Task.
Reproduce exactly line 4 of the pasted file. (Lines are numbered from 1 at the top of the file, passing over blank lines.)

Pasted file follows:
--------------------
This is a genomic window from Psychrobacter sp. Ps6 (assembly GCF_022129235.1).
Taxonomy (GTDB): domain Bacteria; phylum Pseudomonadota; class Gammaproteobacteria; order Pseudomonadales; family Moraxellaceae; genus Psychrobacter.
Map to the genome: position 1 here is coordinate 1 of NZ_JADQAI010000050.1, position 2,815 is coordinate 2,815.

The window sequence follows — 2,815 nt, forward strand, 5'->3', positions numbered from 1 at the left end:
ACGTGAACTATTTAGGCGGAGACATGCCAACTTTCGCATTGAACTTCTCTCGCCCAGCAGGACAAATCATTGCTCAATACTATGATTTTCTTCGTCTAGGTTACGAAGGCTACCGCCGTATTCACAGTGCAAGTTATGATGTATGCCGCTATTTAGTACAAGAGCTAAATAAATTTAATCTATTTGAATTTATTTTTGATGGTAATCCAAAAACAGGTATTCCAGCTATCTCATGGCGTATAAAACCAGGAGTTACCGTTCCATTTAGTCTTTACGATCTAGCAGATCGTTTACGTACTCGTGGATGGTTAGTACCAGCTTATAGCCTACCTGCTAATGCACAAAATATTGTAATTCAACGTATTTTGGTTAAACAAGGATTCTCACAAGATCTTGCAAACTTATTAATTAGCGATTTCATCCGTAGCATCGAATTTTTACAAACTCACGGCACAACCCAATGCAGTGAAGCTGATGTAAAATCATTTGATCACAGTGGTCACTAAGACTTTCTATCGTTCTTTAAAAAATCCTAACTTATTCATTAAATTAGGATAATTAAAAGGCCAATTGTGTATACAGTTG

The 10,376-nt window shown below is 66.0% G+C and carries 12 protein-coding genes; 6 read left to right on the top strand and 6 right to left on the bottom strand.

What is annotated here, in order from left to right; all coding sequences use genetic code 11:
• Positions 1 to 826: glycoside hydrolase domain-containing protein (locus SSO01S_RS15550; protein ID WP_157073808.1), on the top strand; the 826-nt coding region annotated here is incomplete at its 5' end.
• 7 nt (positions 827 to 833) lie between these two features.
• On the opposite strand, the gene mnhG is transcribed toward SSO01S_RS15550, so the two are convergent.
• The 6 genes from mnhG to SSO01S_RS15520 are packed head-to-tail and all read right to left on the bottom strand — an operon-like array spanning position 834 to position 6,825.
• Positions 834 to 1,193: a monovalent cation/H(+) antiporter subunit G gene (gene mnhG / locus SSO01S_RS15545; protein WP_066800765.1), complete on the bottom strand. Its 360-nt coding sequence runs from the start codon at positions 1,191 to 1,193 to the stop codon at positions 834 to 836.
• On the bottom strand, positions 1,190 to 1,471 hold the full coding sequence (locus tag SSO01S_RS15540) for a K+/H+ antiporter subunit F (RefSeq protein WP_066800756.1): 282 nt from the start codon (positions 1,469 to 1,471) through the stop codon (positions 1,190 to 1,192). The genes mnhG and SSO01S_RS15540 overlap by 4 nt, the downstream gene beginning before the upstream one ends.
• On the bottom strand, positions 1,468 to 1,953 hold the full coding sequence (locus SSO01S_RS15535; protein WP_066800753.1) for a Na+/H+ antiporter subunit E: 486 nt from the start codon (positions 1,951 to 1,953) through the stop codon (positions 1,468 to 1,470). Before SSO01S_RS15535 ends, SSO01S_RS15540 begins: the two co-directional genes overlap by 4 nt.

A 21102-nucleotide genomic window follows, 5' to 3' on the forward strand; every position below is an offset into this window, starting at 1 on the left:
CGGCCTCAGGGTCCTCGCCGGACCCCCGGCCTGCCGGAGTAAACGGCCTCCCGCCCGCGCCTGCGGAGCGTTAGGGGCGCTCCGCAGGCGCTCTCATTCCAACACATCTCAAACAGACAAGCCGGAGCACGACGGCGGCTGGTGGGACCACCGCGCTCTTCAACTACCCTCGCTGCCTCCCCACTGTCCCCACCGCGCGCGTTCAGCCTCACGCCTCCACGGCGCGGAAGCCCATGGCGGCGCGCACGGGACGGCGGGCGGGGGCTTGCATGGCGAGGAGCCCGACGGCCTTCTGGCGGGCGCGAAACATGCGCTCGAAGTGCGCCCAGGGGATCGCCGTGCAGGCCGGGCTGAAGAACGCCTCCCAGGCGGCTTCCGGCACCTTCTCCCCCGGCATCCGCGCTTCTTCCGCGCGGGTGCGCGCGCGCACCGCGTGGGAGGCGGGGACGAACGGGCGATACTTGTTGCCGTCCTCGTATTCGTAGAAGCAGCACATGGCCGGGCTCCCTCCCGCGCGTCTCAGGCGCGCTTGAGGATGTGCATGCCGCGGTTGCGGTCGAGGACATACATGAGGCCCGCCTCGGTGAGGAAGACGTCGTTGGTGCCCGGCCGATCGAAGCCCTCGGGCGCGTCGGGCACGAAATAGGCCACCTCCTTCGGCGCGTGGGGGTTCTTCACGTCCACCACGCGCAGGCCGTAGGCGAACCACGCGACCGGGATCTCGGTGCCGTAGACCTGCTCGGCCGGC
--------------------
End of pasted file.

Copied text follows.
The window sequence follows — 2,815 nt, forward strand, 5'->3', positions numbered from 1 at the left end: